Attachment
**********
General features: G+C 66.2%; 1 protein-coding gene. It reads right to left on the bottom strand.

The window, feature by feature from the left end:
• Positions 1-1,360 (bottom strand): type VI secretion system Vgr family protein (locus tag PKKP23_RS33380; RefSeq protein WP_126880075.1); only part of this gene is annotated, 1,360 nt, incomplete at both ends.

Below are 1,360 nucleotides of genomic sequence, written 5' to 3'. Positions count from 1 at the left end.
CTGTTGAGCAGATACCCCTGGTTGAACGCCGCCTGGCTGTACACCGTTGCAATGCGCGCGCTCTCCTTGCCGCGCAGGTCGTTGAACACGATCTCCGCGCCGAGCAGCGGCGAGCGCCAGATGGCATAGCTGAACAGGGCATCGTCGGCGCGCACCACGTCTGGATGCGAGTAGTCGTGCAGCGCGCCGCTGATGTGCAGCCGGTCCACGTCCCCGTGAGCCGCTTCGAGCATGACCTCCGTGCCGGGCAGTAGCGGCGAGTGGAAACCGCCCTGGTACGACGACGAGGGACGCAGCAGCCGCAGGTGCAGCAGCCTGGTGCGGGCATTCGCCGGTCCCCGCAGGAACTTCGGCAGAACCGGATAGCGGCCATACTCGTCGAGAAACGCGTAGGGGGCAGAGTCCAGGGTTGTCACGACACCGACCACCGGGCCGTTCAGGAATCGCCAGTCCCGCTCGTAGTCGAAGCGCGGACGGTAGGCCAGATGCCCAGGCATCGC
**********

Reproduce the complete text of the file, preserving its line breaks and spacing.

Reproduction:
General features: G+C 66.2%; 1 protein-coding gene. It reads right to left on the bottom strand.

The window, feature by feature from the left end:
• Positions 1-1,360 (bottom strand): type VI secretion system Vgr family protein (locus tag PKKP23_RS33380; RefSeq protein WP_126880075.1); only part of this gene is annotated, 1,360 nt, incomplete at both ends.

Below are 1,360 nucleotides of genomic sequence, written 5' to 3'. Positions count from 1 at the left end.
CTGTTGAGCAGATACCCCTGGTTGAACGCCGCCTGGCTGTACACCGTTGCAATGCGCGCGCTCTCCTTGCCGCGCAGGTCGTTGAACACGATCTCCGCGCCGAGCAGCGGCGAGCGCCAGATGGCATAGCTGAACAGGGCATCGTCGGCGCGCACCACGTCTGGATGCGAGTAGTCGTGCAGCGCGCCGCTGATGTGCAGCCGGTCCACGTCCCCGTGAGCCGCTTCGAGCATGACCTCCGTGCCGGGCAGTAGCGGCGAGTGGAAACCGCCCTGGTACGACGACGAGGGACGCAGCAGCCGCAGGTGCAGCAGCCTGGTGCGGGCATTCGCCGGTCCCCGCAGGAACTTCGGCAGAACCGGATAGCGGCCATACTCGTCGAGAAACGCGTAGGGGGCAGAGTCCAGGGTTGTCACGACACCGACCACCGGGCCGTTCAGGAATCGCCAGTCCCGCTCGTAGTCGAAGCGCGGACGGTAGGCCAGATGCCCAGGCATCGC